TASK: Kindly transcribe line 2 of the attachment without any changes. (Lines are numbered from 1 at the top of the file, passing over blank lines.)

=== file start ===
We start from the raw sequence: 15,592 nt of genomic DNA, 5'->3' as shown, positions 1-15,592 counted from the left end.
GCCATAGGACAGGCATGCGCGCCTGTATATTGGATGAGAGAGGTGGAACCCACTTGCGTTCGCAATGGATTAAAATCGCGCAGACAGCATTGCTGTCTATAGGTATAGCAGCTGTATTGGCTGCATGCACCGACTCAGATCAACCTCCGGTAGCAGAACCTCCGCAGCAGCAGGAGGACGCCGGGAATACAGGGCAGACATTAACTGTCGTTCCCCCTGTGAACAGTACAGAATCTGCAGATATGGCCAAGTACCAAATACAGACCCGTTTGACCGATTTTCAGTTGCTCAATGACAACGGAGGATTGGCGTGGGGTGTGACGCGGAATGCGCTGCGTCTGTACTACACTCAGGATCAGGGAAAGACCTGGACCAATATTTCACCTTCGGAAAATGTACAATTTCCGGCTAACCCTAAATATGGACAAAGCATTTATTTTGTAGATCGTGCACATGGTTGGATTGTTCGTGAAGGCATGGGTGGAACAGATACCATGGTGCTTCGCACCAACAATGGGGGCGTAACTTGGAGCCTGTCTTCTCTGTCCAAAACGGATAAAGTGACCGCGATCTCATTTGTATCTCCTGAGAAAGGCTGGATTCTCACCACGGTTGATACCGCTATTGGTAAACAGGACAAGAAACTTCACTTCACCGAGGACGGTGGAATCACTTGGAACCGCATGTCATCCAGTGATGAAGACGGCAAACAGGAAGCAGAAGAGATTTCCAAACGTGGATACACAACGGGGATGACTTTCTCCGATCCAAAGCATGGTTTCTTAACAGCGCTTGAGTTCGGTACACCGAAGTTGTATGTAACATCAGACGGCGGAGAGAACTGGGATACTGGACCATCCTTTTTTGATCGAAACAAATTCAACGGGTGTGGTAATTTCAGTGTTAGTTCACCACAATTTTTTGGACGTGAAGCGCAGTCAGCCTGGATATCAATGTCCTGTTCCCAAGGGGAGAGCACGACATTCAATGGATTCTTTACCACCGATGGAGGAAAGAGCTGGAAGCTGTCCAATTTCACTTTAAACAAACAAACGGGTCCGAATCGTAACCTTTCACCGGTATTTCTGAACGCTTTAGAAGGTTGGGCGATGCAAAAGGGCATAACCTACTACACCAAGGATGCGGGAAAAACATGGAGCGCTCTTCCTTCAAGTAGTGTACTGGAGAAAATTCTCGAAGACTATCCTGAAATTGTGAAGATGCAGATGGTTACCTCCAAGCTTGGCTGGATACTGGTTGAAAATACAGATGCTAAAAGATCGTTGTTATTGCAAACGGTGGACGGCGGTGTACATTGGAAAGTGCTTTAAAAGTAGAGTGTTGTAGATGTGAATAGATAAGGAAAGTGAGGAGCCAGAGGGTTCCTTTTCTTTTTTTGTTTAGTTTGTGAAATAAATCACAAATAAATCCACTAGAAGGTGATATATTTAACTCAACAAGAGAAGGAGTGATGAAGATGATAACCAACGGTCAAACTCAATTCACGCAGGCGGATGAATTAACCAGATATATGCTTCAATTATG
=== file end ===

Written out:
GCCATAGGACAGGCATGCGCGCCTGTATATTGGATGAGAGAGGTGGAACCCACTTGCGTTCGCAATGGATTAAAATCGCGCAGACAGCATTGCTGTCTATAGGTATAGCAGCTGTATTGGCTGCATGCACCGACTCAGATCAACCTCCGGTAGCAGAACCTCCGCAGCAGCAGGAGGACGCCGGGAATACAGGGCAGACATTAACTGTCGTTCCCCCTGTGAACAGTACAGAATCTGCAGATATGGCCAAGTACCAAATACAGACCCGTTTGACCGATTTTCAGTTGCTCAATGACAACGGAGGATTGGCGTGGGGTGTGACGCGGAATGCGCTGCGTCTGTACTACACTCAGGATCAGGGAAAGACCTGGACCAATATTTCACCTTCGGAAAATGTACAATTTCCGGCTAACCCTAAATATGGACAAAGCATTTATTTTGTAGATCGTGCACATGGTTGGATTGTTCGTGAAGGCATGGGTGGAACAGATACCATGGTGCTTCGCACCAACAATGGGGGCGTAACTTGGAGCCTGTCTTCTCTGTCCAAAACGGATAAAGTGACCGCGATCTCATTTGTATCTCCTGAGAAAGGCTGGATTCTCACCACGGTTGATACCGCTATTGGTAAACAGGACAAGAAACTTCACTTCACCGAGGACGGTGGAATCACTTGGAACCGCATGTCATCCAGTGATGAAGACGGCAAACAGGAAGCAGAAGAGATTTCCAAACGTGGATACACAACGGGGATGACTTTCTCCGATCCAAAGCATGGTTTCTTAACAGCGCTTGAGTTCGGTACACCGAAGTTGTATGTAACATCAGACGGCGGAGAGAACTGGGATACTGGACCATCCTTTTTTGATCGAAACAAATTCAACGGGTGTGGTAATTTCAGTGTTAGTTCACCACAATTTTTTGGACGTGAAGCGCAGTCAGCCTGGATATCAATGTCCTGTTCCCAAGGGGAGAGCACGACATTCAATGGATTCTTTACCACCGATGGAGGAAAGAGCTGGAAGCTGTCCAATTTCACTTTAAACAAACAAACGGGTCCGAATCGTAACCTTTCACCGGTATTTCTGAACGCTTTAGAAGGTTGGGCGATGCAAAAGGGCATAACCTACTACACCAAGGATGCGGGAAAAACATGGAGCGCTCTTCCTTCAAGTAGTGTACTGGAGAAAATTCTCGAAGACTATCCTGAAATTGTGAAGATGCAGATGGTTACCTCCAAGCTTGGCTGGATACTGGTTGAAAATACAGATGCTAAAAGATCGTTGTTATTGCAAACGGTGGACGGCGGTGTACATTGGAAAGTGCTTTAAAAGTAGAGTGTTGTAGATGTGAATAGATAAGGAAAGTGAGGAGCCAGAGGGTTCCTTTTCTTTTTTTGTTTAGTTTGTGAAATAAATCACAAATAAATCCACTAGAAGGTGATATATTTAACTCAACAAGAGAAGGAGTGATGAAGATGATAACCAACGGTCAAACTCAATTCACGCAGGCGGATGAATTAACCAGATATATGCTTCAATTATG